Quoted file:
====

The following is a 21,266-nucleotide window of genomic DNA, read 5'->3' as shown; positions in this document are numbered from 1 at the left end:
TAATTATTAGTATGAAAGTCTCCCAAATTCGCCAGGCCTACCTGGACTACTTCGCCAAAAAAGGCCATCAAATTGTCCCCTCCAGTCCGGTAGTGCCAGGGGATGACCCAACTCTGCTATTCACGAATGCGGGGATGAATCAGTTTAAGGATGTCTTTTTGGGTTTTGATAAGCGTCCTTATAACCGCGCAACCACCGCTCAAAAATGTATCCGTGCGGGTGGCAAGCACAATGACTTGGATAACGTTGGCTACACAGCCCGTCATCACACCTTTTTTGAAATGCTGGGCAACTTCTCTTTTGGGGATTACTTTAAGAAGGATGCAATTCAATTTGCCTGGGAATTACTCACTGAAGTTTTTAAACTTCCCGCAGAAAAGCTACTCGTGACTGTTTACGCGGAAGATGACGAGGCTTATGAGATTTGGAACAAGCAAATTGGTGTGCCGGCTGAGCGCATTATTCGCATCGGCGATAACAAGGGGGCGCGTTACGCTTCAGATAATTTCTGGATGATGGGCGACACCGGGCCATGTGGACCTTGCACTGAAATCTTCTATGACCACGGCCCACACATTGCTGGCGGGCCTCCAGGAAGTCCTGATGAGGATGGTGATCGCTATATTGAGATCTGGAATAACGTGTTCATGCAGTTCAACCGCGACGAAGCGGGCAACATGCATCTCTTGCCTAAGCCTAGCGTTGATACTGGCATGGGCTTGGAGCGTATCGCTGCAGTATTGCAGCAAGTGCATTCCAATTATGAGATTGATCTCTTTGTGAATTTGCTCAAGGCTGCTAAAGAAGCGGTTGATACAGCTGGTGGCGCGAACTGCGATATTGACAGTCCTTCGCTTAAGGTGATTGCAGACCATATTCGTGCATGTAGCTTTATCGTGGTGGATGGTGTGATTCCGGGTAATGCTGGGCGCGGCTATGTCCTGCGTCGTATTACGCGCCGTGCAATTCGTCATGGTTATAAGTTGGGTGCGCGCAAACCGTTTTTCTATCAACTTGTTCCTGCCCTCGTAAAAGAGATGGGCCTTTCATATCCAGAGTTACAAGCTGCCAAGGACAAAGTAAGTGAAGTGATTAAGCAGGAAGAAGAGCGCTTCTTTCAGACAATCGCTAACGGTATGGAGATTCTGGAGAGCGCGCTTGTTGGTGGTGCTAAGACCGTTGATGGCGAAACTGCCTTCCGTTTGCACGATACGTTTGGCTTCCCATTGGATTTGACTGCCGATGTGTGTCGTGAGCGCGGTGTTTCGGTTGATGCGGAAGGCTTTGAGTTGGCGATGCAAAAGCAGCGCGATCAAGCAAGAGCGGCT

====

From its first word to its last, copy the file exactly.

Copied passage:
The following is a 21,266-nucleotide window of genomic DNA, read 5'->3' as shown; positions in this document are numbered from 1 at the left end:
TAATTATTAGTATGAAAGTCTCCCAAATTCGCCAGGCCTACCTGGACTACTTCGCCAAAAAAGGCCATCAAATTGTCCCCTCCAGTCCGGTAGTGCCAGGGGATGACCCAACTCTGCTATTCACGAATGCGGGGATGAATCAGTTTAAGGATGTCTTTTTGGGTTTTGATAAGCGTCCTTATAACCGCGCAACCACCGCTCAAAAATGTATCCGTGCGGGTGGCAAGCACAATGACTTGGATAACGTTGGCTACACAGCCCGTCATCACACCTTTTTTGAAATGCTGGGCAACTTCTCTTTTGGGGATTACTTTAAGAAGGATGCAATTCAATTTGCCTGGGAATTACTCACTGAAGTTTTTAAACTTCCCGCAGAAAAGCTACTCGTGACTGTTTACGCGGAAGATGACGAGGCTTATGAGATTTGGAACAAGCAAATTGGTGTGCCGGCTGAGCGCATTATTCGCATCGGCGATAACAAGGGGGCGCGTTACGCTTCAGATAATTTCTGGATGATGGGCGACACCGGGCCATGTGGACCTTGCACTGAAATCTTCTATGACCACGGCCCACACATTGCTGGCGGGCCTCCAGGAAGTCCTGATGAGGATGGTGATCGCTATATTGAGATCTGGAATAACGTGTTCATGCAGTTCAACCGCGACGAAGCGGGCAACATGCATCTCTTGCCTAAGCCTAGCGTTGATACTGGCATGGGCTTGGAGCGTATCGCTGCAGTATTGCAGCAAGTGCATTCCAATTATGAGATTGATCTCTTTGTGAATTTGCTCAAGGCTGCTAAAGAAGCGGTTGATACAGCTGGTGGCGCGAACTGCGATATTGACAGTCCTTCGCTTAAGGTGATTGCAGACCATATTCGTGCATGTAGCTTTATCGTGGTGGATGGTGTGATTCCGGGTAATGCTGGGCGCGGCTATGTCCTGCGTCGTATTACGCGCCGTGCAATTCGTCATGGTTATAAGTTGGGTGCGCGCAAACCGTTTTTCTATCAACTTGTTCCTGCCCTCGTAAAAGAGATGGGCCTTTCATATCCAGAGTTACAAGCTGCCAAGGACAAAGTAAGTGAAGTGATTAAGCAGGAAGAAGAGCGCTTCTTTCAGACAATCGCTAACGGTATGGAGATTCTGGAGAGCGCGCTTGTTGGTGGTGCTAAGACCGTTGATGGCGAAACTGCCTTCCGTTTGCACGATACGTTTGGCTTCCCATTGGATTTGACTGCCGATGTGTGTCGTGAGCGCGGTGTTTCGGTTGATGCGGAAGGCTTTGAGTTGGCGATGCAAAAGCAGCGCGATCAAGCAAGAGCGGCT